Looking toward the future, significant advancements in the development of noninvasive biomarkers for NASH are emerging, driven by large-scale biomarker initiatives and the expected approval of new drugs. At the forefront of these developments are the “Non-Invasive Biomarkers of Metabolic Liver Disease” (NIMBLE) consortium in the US and the Europe-based “Liver Investigation: Testing Marker Utility in Steatohepatitis” (LITMUS) project. Both NIMBLE and LITMUS are dedicated to identifying and validating biomarkers for NASH.
Artificial Intelligence in Liver Biopsy Interpretation
Although liver biopsy has its limitations in clinical practice, it persists as a gold standard in clinical trials. To increase the accuracy and reliability of interpreting liver biopsy, artificial intelligence (AI) and machine learning (ML) tools are emerging. Although these tools offer the potential to analyze tissue samples with high precision and consistency, there are still hurdles to overcome.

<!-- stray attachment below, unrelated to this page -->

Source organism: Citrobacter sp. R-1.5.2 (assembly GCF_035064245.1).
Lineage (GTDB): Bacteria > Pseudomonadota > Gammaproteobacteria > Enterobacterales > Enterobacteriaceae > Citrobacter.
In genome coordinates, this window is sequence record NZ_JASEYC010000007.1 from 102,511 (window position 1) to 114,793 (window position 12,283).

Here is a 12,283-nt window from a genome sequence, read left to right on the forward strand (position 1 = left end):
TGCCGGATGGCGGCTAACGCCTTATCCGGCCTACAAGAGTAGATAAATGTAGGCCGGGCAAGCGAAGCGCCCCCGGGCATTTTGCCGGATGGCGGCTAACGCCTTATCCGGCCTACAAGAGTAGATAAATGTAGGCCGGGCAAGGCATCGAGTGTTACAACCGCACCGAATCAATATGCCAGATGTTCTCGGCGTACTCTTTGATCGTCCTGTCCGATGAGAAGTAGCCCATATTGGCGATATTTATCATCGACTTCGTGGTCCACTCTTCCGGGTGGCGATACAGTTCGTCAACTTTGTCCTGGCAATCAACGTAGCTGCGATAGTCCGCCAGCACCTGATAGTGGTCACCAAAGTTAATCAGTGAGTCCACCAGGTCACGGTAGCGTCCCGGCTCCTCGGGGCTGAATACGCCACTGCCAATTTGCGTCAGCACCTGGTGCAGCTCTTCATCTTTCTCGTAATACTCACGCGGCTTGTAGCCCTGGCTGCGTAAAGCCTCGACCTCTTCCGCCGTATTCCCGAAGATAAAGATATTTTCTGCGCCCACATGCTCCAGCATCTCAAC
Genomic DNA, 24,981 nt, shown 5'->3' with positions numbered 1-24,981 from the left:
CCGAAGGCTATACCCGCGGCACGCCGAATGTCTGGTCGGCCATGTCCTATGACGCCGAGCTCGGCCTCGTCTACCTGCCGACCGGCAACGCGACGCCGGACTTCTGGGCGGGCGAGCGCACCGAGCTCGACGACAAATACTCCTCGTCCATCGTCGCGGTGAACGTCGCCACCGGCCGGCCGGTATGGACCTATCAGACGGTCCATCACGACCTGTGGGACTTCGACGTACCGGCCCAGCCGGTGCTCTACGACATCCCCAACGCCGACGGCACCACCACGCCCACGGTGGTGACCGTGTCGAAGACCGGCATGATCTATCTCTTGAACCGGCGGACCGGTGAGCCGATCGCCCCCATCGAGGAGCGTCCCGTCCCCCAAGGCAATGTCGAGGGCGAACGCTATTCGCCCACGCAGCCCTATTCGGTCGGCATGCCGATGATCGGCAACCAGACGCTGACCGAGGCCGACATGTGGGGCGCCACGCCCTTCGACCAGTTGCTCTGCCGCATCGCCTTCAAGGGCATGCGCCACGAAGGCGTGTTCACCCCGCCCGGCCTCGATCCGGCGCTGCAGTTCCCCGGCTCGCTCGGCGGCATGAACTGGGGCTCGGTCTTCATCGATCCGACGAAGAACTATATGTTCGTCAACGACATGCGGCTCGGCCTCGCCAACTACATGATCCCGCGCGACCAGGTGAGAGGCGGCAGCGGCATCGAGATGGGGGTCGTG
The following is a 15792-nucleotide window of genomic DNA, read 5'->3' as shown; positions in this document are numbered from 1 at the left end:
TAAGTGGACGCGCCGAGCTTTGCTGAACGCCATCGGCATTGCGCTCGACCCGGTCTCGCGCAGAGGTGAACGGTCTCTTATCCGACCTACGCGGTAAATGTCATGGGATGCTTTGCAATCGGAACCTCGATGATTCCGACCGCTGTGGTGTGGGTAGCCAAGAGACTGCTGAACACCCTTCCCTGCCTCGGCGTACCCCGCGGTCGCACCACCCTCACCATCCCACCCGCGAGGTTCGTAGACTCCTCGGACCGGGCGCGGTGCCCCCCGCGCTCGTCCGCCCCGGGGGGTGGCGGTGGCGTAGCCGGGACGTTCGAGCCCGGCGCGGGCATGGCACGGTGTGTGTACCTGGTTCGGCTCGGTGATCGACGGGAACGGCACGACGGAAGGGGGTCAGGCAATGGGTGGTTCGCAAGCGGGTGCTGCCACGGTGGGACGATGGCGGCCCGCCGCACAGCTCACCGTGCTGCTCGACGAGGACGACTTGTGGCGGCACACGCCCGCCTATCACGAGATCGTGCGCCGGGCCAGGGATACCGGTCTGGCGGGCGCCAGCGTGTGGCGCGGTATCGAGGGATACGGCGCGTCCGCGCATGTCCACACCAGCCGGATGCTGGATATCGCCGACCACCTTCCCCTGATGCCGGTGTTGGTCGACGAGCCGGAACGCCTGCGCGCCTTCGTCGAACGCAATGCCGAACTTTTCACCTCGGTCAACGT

One such hurdle is establishing what is called a “ground truth” for these AI algorithms: the absolute, verified reality against which the performance of these AI tools can be measured. Think of it like an answer key at the back of a textbook; just as students’ answers are compared against this key to check for correctness, AI predictions are compared against the ground truth to assess their accuracy.
In the context of liver tissue samples, this ground truth would typically come from expert pathologists who provide definitive diagnoses and analyses. By establishing a reliable ground truth, researchers aim to train AI and ML tools more effectively, ensuring they can replicate and, ideally, enhance the diagnostic accuracy of human experts.